DeVos did not participate in the public listening sessions around the country, but instead sent her deputies, according to Hill, the department spokesperson. The secretary attended meetings of the commission in Washington and met with experts on mental health, entertainment, cyberbullying and other issues that her report recommended addressing as well.

DeVos’ report also explained that schools could use federal money to train personnel to use firearms, pointing to school security funds known as Justice Assistance Grants. “JAG funds may support firearms training for school personnel so long as the training is part of an allowable prevention and education program,” the report said.

Some legal and gun control experts say such language could lead schools to conclude that federal funds could be used for teacher firearm training. “Does the report endorse the use of federal dollars to train teachers to carry and use guns in schools? I think the answer is unquestionably yes,” said Adam Skaggs, chief counsel at the Giffords Law Center to Prevent Gun Violence, a gun safety research and advocacy group.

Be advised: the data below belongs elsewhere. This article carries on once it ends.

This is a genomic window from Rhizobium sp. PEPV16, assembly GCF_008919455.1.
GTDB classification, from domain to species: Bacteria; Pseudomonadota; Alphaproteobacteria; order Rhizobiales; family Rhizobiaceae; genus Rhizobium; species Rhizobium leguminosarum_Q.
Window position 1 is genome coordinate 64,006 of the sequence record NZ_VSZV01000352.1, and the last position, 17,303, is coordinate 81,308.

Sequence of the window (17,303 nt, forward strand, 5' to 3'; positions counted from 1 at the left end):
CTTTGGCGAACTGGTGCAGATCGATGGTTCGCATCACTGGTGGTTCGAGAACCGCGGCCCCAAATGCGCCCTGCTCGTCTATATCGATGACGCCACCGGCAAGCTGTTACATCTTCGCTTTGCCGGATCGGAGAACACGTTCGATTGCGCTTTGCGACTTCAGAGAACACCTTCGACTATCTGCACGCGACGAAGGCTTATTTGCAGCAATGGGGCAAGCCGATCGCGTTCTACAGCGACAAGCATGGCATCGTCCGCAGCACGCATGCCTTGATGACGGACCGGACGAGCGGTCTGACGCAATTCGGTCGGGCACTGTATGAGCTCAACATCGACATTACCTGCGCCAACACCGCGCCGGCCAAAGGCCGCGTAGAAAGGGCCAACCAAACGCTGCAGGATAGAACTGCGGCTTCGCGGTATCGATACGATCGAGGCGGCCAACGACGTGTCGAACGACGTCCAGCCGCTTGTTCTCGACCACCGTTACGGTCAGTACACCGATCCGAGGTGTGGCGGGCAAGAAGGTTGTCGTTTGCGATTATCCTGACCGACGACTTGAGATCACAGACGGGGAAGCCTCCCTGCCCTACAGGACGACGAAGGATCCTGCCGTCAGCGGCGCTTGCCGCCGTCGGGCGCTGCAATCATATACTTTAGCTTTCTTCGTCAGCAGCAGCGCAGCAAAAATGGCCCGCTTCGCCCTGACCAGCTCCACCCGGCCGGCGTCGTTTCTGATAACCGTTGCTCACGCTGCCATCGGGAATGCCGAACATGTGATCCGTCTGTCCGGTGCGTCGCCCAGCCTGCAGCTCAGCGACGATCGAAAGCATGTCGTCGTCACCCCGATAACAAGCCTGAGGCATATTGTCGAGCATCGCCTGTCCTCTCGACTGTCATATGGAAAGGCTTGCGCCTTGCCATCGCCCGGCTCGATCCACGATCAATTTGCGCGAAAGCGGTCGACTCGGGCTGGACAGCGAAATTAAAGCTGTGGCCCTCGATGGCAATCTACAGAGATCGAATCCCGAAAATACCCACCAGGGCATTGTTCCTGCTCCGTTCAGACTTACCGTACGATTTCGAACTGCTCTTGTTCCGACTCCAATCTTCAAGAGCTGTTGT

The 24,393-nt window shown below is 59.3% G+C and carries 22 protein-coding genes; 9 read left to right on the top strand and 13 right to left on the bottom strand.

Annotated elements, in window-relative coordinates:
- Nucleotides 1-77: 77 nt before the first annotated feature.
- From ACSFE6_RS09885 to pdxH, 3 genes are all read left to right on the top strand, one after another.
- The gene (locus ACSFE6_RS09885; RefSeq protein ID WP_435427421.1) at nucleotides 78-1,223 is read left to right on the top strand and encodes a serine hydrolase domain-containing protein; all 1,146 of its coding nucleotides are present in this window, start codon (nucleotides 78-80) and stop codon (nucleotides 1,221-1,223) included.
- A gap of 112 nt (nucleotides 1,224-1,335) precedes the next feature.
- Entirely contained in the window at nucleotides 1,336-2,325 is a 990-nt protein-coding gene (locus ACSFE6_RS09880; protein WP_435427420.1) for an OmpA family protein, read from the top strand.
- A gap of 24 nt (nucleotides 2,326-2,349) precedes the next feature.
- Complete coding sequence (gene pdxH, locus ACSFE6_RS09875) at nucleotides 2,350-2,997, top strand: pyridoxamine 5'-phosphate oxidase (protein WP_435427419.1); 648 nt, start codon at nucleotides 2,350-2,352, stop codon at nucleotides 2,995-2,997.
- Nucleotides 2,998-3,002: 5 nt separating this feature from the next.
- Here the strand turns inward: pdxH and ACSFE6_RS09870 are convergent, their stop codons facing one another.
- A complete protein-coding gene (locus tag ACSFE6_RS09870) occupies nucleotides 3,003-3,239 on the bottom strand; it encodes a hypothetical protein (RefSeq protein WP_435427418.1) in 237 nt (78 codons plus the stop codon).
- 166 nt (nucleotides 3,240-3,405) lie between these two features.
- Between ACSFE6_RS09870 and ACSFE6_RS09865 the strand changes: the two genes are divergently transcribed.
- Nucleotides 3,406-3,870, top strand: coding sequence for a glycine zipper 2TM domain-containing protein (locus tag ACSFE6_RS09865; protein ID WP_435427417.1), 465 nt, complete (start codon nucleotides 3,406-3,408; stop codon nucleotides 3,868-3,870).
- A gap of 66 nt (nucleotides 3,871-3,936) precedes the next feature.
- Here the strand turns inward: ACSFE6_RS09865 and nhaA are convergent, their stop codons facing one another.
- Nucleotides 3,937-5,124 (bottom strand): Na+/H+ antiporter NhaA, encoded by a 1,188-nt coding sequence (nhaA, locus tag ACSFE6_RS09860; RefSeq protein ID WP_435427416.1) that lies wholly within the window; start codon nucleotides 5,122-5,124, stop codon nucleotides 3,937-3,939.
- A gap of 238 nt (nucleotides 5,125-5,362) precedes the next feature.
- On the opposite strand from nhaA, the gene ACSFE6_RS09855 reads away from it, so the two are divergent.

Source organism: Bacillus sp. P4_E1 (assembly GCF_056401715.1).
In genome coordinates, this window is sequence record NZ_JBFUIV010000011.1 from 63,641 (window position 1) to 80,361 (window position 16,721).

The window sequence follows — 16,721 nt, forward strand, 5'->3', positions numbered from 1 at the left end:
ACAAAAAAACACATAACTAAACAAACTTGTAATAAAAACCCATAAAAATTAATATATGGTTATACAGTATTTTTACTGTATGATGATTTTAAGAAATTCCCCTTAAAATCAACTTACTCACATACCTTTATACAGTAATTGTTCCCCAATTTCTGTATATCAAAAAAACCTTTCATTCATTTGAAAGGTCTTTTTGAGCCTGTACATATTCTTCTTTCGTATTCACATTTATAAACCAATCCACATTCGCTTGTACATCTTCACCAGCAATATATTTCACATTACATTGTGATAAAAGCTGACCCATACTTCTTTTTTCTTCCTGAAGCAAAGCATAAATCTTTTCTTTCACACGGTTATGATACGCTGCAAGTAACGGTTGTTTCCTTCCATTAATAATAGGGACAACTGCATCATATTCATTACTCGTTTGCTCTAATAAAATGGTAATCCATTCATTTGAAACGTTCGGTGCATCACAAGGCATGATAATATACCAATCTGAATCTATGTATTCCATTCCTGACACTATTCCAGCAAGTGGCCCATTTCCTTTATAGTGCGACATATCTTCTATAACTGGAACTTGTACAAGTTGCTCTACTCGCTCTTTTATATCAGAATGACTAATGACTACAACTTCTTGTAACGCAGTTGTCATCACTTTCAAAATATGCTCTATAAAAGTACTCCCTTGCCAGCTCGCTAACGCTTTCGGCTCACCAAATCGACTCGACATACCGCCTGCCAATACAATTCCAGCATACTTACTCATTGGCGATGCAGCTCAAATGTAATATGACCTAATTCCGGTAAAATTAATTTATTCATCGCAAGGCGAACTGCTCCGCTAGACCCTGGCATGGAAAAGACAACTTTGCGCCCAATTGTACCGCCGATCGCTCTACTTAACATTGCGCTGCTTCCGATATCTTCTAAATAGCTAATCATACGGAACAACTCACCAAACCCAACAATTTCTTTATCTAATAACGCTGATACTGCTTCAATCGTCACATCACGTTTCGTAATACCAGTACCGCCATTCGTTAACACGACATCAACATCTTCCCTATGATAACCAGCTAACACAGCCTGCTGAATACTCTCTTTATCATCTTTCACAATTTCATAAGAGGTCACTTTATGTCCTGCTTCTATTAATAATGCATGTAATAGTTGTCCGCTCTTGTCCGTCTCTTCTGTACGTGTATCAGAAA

President Trump advocated for teachers to be armed in the wake of February’s massacre at a high school in Parkland, Florida, eliciting an outcry from gun safety advocates, educators and law enforcement experts. In August, DeVos cleared the way for states to use another federal grant, known as Title IV funding, on guns in schools, while stressing — as with her commission’s new report — that the federal government is not mandating them to do so.

These moves are “providing support for individuals in school districts where there are different views on this — they can say, ‘Hey look, the federal government is saying this is what they should do,’” said the Education Department official who declined to be named. And in some parts of the country, the call to arm teachers has been rising.

In Texas, the state trains teachers who want to carry guns in schools. In 2017, the state trained just 11 teachers; but after school shootings in Parkland and Santa Fe, Texas, they trained 150 teachers in 2018, according to Gretchen Grigsby, director of government relations for the Texas Commission on Law Enforcement, which oversees public security officers.

In Ohio, firearms training group FASTER Saves Lives already has eight classes for teachers scheduled for June 2019, after its classes filled up in just 24 hours last January, said program director Joe Eaton.

The vast majority of educators, however, remain opposed to the idea of arming teachers, polls show.

The National Education Association surveyed 1,000 members in March on ways to make schools safer. Eighty-two percent said they would not carry a gun in school, including 63 percent of those who own a gun. Sixty-four percent of those in gun-owning households oppose arming teachers.